Barton Myers (1934-): Civic Projects


Barton Myers was born in 1934 in Norfolk, Virginia. From 1952-1956 he attended the U.S. Naval Academy at Annapolis where he graduated with a Bachelor’s degree in Science. After serving as a pilot, stationed in the UK, Myers went back to school in architecture at the University of Pennsylvania and graduated in 1964. Afer school, Myers found work as a draftsman for his former teacher, Louis I. Kahn, in Philadelphia. Two years later, in 1968, Myers launched his architectural career in Toronto, Canada, in partnership with A. J. Diamond. A. J. Diamond and Barton Myers became known especially for projects that promoted urbanism that preserved the life and scale of neighborhoods.

In 1975 Myers moved to Los Angeles, where he established the office of Barton Myers and Associates. He taught at the University of California, Los Angeles, beginning in 1980 and was a visiting professor at the Graduate School of Design at Harvard University, at the University of Pennsylvania, and at Arizona State University.

In addition to his sensitive urban design projects, many of them competition entries, Myers established a reputation for his theater designs, including the Tempe Center for the Arts, the Cerritos Center for the Performing Arts, the New Jersey Performing Arts Center, and a series of steel houses, including his own home in Santa Barbara.


Barton Myers, architect


Barton Myers papers, Architecture and Design Collection. Art, Design & Architecture Museum; University of California, Santa Barbara.


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Collection Items

Barton Myers: Portland Performing Arts Center (Portland, Ore.)
The Portland Performing Arts Center was designed in association with BOOR/A and ELS Design Group. Myers designed two theaters, the 900-seat Newmark Theatre and the 360-seat Dolores Winningstad Theater, as well as offices, ticketing area, and support…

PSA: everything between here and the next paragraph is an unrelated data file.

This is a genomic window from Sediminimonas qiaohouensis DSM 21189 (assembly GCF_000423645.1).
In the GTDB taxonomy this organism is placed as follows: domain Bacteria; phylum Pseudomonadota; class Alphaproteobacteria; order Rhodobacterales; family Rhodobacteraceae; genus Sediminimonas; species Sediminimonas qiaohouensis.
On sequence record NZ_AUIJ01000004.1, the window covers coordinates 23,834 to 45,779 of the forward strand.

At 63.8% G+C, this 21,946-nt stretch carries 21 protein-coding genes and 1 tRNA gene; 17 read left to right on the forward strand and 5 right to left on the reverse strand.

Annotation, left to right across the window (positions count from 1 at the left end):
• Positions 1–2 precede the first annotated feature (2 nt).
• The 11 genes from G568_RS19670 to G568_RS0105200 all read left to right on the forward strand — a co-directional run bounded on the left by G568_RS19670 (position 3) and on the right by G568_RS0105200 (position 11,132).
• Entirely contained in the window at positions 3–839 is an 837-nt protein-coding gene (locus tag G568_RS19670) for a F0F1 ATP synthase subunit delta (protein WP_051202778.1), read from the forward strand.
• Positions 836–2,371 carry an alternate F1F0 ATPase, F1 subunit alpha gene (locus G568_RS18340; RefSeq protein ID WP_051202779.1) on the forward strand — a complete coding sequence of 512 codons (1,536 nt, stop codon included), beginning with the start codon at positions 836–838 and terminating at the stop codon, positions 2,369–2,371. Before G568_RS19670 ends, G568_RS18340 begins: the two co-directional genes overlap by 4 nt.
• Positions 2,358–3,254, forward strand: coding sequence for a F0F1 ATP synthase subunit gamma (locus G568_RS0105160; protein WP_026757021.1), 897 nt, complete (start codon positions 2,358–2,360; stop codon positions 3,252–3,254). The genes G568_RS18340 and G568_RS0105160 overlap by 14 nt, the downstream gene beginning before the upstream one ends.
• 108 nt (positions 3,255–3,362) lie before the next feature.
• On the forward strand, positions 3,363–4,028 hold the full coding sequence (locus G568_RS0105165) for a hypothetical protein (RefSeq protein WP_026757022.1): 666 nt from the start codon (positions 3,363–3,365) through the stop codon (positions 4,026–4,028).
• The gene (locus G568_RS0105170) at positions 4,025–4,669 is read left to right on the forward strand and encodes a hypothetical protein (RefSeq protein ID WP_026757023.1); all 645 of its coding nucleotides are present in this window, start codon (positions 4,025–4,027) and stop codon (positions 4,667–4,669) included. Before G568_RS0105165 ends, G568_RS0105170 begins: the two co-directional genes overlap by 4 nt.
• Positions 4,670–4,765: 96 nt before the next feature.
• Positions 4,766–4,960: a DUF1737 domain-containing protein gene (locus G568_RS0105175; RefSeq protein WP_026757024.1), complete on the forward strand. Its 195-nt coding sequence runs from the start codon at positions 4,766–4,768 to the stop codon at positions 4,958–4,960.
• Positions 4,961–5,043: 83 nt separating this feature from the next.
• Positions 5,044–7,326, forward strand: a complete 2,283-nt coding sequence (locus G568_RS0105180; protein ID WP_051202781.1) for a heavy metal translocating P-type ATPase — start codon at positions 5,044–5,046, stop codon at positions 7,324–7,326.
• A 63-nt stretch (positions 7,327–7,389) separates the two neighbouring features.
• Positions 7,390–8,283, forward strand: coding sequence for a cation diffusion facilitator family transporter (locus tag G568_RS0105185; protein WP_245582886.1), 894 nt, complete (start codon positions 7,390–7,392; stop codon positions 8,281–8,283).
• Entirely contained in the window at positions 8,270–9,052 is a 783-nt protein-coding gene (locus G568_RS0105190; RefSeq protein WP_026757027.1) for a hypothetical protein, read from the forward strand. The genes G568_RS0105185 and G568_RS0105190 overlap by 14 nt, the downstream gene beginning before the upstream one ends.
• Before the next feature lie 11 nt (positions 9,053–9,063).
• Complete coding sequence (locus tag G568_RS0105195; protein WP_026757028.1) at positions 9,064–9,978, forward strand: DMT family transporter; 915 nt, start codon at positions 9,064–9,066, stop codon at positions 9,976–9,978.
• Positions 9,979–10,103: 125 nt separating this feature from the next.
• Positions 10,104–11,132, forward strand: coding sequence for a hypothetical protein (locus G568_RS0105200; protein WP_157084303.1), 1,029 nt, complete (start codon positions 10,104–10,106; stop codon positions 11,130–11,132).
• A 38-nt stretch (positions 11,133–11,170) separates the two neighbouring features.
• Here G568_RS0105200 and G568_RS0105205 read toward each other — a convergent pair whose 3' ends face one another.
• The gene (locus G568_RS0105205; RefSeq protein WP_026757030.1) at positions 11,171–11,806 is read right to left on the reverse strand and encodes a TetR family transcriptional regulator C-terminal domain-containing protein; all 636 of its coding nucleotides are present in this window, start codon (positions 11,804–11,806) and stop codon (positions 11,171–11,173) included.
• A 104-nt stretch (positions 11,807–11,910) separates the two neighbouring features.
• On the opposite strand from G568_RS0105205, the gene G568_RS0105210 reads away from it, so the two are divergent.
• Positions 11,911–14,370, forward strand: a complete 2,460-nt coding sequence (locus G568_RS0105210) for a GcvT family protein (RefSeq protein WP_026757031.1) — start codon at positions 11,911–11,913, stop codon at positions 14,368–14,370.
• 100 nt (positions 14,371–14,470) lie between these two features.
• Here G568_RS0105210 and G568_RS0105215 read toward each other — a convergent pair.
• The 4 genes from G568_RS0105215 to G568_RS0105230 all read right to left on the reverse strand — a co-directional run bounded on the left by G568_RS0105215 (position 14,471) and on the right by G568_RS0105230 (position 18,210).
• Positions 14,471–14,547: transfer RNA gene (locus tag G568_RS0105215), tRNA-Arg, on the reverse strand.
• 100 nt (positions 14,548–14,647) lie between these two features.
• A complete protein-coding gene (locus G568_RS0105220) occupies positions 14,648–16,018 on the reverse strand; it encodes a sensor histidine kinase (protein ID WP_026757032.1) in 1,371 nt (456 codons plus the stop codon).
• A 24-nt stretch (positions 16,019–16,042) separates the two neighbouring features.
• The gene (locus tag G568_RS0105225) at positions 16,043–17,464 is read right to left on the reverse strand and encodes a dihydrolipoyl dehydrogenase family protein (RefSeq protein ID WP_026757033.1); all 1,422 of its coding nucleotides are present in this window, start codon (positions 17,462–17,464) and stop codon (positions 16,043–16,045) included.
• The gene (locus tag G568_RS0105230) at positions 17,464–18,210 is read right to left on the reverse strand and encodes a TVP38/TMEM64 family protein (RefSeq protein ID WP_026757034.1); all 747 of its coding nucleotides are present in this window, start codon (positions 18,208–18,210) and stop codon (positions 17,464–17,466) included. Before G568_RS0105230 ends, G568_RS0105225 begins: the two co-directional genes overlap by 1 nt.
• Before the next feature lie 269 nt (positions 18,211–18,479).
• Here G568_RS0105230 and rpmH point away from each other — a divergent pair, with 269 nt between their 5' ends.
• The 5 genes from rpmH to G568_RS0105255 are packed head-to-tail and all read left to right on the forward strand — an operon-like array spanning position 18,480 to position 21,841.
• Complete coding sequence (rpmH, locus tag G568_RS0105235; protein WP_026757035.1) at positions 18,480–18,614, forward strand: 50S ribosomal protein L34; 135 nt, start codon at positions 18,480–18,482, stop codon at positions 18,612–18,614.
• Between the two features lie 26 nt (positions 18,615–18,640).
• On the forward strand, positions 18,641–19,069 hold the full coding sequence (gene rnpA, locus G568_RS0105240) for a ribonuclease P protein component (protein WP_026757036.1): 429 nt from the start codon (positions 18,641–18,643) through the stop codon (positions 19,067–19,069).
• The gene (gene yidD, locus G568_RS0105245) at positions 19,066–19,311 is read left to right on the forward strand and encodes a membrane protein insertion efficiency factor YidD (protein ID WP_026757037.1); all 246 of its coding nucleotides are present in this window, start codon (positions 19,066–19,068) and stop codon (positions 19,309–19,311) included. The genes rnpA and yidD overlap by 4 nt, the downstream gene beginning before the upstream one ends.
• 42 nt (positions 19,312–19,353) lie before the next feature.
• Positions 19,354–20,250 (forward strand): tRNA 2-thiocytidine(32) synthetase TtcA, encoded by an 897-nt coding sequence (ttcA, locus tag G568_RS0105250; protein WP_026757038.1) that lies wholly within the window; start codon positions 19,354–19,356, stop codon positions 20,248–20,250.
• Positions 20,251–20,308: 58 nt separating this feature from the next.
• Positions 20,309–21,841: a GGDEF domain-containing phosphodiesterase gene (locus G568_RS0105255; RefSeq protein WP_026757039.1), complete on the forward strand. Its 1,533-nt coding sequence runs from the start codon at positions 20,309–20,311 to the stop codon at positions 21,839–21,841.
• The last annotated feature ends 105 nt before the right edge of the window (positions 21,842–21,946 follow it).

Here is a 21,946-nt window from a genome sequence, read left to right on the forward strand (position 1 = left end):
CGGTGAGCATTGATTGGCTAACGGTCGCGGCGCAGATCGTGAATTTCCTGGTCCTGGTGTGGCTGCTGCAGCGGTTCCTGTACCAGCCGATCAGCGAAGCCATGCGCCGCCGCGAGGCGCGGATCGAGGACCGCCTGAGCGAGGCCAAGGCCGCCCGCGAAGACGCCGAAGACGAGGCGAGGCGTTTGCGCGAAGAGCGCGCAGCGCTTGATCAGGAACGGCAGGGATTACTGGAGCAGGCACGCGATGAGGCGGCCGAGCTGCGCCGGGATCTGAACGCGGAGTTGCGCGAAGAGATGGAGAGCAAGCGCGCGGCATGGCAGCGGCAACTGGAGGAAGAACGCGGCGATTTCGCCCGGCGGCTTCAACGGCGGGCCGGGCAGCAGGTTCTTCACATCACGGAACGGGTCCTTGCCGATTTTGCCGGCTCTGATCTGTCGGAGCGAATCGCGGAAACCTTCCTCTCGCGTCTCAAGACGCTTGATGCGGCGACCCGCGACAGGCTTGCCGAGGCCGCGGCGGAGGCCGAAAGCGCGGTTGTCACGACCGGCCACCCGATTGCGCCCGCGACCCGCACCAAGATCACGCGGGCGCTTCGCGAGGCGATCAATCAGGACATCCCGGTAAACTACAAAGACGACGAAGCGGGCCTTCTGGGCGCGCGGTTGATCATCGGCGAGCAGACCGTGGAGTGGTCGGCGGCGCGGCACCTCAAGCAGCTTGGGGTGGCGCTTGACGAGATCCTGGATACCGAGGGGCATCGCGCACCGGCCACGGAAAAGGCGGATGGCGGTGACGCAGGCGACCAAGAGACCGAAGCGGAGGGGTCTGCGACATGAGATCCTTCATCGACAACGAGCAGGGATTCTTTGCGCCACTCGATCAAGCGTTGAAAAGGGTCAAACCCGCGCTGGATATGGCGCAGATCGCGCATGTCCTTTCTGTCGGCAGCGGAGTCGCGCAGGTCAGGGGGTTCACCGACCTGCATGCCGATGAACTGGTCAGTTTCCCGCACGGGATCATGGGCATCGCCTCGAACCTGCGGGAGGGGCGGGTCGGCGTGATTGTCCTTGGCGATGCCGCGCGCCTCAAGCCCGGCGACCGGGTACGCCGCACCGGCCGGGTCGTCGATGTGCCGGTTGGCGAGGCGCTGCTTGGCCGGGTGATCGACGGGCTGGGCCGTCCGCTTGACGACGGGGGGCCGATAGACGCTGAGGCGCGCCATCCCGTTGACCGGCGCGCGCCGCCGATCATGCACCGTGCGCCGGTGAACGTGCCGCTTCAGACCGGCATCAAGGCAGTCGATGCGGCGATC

Barton Myers: Seagram Museum (Waterloo, Ont.)
For the Seagram Museum, Myers used the original nineteenth-century barrel warehouse, which had held up to 6000 barrels of whiskey, as part of the exhibition space. He also used wood beams from the warehouse to clad the new structures. At the time of…

Barton Myers:  A Grand Avenue proposal (Los Angeles, Calif.)
In 1980, the Los Angeles Community Redevelopment Agency was planning to demolish the Bunker Hill area of the city and organized a competition for a team of architects to design a new urban center. A Grand Avenue proposal was created by developer…

Barton Myers: Phoenix Municipal Government Center (Phoenix, Ariz.)
The design competition for the civic center of Phoenix placed the main municipal buildings at the center of the city; the Myers plan incorporates the main arteries into how the architecture works with the surrounding area. The low-rise buildings were…

Barton Myers: Cerritos Center for the Performing Arts (Cerritos, Calif.)
The Cerritos Center for the Performing Arts was the initial phase of building for the Cerritos Town Center development. The arts center was a grouping of buildings designed for theater performances, meetings, receptions, and other gatherings. The…

Barton Myers: Art Gallery of Ontario (Toronto, Ont.)
Myers renovated and expanded the Art Gallery-- renovating the existing 190,000 square feet of museum and adding another 100,000 square feet. The renovations included the re-working of buildings dating back to 1817, and to connect the various new and…

Barton Myers: New Jersey Performing Arts Center (Newark, NJ)
With the New Jersey Performing Arts Center (NJ PAC), Myers created a multi-building center with theaters, conference rooms, and restaurants to connect existing parts of Newark (a Military Park and the Passaic River) with each other and the new venue.…

Barton Myers: U.S Pavilion for the World Expo in Seville (Seville, Spain)
For the United States Pavillion at the Universal Exposition of Seville (Expo 92) competition, Myers created a series of buildings connected by courtyards, with theaters, exhibition space, and a water wall, all capped by three 'shade sails' to provide…
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